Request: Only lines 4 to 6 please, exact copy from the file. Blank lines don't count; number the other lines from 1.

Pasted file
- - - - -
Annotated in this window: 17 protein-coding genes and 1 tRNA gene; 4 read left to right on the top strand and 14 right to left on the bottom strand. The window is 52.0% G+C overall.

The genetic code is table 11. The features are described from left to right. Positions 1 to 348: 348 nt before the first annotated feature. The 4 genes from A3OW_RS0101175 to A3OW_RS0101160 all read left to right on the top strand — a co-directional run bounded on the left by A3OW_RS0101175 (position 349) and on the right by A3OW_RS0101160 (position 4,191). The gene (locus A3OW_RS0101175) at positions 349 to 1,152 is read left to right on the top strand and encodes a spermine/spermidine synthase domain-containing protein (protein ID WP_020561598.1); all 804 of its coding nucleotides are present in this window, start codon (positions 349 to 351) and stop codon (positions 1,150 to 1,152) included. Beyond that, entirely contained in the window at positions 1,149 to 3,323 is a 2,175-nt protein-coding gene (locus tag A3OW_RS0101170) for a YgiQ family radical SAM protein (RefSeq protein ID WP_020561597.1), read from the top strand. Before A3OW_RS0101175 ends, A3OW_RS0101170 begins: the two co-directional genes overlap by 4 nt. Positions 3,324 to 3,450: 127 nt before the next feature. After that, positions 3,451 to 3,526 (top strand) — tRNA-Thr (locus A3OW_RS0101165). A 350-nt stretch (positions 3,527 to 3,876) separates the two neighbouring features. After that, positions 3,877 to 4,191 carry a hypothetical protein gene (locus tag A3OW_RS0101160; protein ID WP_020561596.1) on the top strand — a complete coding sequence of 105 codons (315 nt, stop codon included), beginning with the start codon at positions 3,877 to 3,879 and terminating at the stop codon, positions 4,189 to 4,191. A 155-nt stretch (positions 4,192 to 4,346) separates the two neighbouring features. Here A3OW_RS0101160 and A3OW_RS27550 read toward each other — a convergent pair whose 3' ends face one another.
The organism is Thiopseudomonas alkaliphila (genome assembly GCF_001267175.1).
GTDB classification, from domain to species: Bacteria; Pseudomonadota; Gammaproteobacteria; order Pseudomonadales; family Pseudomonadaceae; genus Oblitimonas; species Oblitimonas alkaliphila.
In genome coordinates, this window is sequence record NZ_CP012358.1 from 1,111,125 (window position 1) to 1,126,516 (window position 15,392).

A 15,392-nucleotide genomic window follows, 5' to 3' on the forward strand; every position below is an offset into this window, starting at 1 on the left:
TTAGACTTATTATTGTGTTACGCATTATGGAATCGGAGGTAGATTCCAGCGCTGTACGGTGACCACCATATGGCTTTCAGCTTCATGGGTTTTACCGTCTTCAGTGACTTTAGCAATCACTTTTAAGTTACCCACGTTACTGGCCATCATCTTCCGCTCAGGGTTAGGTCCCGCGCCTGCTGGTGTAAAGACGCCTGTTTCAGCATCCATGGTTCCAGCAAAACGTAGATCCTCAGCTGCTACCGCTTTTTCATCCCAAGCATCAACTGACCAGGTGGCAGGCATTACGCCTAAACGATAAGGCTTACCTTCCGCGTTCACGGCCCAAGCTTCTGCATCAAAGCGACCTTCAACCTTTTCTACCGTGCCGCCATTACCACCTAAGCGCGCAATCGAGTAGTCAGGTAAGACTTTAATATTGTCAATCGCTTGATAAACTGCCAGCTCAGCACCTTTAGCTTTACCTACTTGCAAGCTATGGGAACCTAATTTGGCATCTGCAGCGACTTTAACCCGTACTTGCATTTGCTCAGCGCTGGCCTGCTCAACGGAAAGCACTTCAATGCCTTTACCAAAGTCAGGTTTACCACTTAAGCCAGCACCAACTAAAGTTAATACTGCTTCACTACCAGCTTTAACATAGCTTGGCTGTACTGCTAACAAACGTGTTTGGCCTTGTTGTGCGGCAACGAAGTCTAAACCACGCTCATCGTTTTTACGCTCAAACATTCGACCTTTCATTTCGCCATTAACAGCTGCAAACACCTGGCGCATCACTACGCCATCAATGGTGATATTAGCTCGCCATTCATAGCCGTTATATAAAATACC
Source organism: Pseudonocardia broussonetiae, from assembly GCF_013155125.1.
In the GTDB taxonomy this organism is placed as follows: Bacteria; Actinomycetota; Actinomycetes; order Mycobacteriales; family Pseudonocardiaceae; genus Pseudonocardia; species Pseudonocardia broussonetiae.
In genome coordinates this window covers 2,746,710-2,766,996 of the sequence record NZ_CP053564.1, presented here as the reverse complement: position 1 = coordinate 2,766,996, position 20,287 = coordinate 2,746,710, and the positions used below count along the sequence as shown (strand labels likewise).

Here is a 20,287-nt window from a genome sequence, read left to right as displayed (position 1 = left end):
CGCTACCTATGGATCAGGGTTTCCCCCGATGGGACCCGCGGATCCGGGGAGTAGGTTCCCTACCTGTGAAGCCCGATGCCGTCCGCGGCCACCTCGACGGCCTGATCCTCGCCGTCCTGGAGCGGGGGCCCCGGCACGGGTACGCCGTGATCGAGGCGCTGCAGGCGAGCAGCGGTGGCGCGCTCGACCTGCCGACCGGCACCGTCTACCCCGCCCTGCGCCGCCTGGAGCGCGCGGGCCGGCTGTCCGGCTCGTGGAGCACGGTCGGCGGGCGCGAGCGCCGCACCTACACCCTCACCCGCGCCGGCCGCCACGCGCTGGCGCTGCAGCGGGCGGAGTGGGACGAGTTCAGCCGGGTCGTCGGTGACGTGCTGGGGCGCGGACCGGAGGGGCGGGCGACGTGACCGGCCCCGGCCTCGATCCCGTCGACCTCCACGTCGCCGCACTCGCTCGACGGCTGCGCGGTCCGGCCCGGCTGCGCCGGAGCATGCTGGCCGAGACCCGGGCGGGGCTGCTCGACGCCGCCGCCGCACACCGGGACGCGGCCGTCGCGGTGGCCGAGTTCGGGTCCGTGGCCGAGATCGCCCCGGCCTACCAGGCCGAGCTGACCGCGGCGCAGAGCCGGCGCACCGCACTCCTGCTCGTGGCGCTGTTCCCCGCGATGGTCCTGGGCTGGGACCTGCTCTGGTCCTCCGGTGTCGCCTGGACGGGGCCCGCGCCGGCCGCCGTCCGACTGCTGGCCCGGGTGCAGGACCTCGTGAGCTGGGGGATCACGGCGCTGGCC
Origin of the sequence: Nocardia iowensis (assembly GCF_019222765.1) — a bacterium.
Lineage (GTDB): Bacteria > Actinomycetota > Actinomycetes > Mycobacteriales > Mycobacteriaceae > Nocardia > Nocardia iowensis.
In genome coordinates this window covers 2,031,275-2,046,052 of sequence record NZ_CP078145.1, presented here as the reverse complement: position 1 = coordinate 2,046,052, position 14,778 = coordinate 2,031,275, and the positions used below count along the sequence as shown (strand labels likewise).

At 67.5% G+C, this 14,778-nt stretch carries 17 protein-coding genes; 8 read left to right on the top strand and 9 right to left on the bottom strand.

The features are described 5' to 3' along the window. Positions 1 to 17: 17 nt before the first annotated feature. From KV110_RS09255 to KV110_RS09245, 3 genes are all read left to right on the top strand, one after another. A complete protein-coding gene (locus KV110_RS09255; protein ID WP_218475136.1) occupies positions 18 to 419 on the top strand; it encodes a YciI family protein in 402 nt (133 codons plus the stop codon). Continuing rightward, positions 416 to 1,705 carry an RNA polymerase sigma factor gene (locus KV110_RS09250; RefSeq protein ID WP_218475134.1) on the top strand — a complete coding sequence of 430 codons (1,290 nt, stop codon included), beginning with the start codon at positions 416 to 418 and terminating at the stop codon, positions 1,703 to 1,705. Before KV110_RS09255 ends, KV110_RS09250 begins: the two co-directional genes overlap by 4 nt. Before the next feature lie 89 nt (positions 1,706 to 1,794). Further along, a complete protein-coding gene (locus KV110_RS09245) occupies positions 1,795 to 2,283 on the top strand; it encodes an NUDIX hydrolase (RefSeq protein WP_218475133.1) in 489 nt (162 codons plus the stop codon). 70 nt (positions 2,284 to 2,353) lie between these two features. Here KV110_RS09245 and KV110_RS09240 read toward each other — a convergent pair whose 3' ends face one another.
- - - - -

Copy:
GTDB classification, from domain to species: Bacteria; Pseudomonadota; Gammaproteobacteria; order Pseudomonadales; family Pseudomonadaceae; genus Oblitimonas; species Oblitimonas alkaliphila.
In genome coordinates, this window is sequence record NZ_CP012358.1 from 1,111,125 (window position 1) to 1,126,516 (window position 15,392).

A 15,392-nucleotide genomic window follows, 5' to 3' on the forward strand; every position below is an offset into this window, starting at 1 on the left: